OED goes online, but you can't afford it

The newest, most current version of the Oxford English Dictionary will soon be available, for a price.


Craig Offman
September 8, 1999 8:00PM (UTC)

Ever since last year's "The Professor and the Madman," Simon Winchester's bestselling book about the compiling of the Oxford English Dictionary, the 120-year-old reference work seems to have had a hip transplant. Its publisher, Oxford University Press, announced last July that it has set aside $55 million to freshen up its entries for a third edition, and next year the dictionary will launch a Web site.

An inside source estimates that the online venture will cost in the low seven figures. The publisher plans to recoup the investment by charging subscribers to the Oxford English Dictionary Online an access rate of $795 per year. So even if the project, which launches in March 2000, winds up costing as much as $4 million, Oxford could break even by enrolling as few as 5,000 customers.

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But according to Oxford's online product director, Royalynn O'Connor, profit is not the primary focus of the OED, which has never made money. Instead, the first mission of the project is to provide access to the dictionary, online or off. "It's not just for the Ivy League institutions or the rich scholarly research joints and media labs. Our objective is to get it into as many public libraries and as many schools as possible," O'Connor told Salon Books. "You can't do that by thinking that you have to make such a return on an investment."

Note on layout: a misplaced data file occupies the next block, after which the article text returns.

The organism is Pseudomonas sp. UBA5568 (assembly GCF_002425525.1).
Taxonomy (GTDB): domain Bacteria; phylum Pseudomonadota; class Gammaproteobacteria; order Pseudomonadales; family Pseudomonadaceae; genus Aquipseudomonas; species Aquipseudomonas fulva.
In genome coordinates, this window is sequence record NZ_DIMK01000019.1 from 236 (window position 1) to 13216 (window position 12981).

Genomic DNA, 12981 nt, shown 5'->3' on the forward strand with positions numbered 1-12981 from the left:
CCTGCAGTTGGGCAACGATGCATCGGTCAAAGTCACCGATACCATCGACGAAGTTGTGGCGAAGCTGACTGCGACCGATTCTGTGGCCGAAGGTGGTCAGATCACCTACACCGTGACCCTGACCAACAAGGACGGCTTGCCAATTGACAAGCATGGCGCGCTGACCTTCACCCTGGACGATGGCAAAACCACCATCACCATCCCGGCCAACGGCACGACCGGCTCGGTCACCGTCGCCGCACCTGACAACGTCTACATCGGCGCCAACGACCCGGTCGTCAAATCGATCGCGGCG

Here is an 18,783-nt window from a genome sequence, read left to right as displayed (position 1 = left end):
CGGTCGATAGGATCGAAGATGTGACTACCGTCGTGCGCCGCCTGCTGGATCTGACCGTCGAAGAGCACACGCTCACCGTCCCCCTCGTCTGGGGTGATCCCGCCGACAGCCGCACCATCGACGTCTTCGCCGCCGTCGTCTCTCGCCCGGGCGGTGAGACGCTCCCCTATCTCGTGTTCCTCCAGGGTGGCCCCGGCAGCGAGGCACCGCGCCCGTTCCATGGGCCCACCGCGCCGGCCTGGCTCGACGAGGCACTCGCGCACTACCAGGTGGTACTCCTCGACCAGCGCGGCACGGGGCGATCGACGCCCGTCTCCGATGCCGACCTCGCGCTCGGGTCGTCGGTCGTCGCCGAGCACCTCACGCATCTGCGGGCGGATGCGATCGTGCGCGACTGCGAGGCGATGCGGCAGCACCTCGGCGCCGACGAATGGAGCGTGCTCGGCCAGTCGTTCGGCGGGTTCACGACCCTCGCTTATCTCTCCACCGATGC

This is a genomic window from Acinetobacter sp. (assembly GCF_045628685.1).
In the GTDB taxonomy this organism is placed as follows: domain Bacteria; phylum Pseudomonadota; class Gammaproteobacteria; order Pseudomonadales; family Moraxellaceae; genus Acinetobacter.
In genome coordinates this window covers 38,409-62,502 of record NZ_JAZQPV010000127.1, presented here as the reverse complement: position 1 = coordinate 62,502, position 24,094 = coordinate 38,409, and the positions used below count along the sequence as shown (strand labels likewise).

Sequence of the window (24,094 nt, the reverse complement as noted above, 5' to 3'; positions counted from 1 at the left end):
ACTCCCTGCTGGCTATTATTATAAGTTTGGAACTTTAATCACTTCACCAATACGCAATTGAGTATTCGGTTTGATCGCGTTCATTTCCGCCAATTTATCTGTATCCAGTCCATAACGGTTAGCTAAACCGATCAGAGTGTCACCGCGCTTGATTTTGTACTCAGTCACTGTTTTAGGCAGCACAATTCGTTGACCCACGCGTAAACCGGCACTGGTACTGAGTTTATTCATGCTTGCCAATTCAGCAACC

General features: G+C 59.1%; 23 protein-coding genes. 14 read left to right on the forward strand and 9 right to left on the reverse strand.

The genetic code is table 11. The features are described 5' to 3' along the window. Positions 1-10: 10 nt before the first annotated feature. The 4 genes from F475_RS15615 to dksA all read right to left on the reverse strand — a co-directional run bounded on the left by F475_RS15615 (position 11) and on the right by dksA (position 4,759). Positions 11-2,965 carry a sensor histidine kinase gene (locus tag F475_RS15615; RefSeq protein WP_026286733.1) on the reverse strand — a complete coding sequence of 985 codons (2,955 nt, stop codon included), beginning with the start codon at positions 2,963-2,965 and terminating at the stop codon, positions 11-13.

Unlike the CD-ROM ($395) or the multi-volume set version of the OED (now on special at $995), the dictionary's Web site can be updated continually. In fact, as the OED is updated for the third edition (slated for publication in 2010), new and revised entries, in batches of 1,000, will be posted to the online dictionary quarterly, which will make it the most current version until the third edition appears.

Will this cut into the sales of the old, second edition of the multi-volume dictionary?" I don't see it as a disadvantage," says Frank Abate, the editor in chief of OED's U.S. dictionaries program. "There's a certain number of people who say, 'I don't want to buy books' and people who are bibliophiles, who love multi-volume sets. That will never go away."


Craig Offman

Craig Offman is the New York correspondent for Salon Books.

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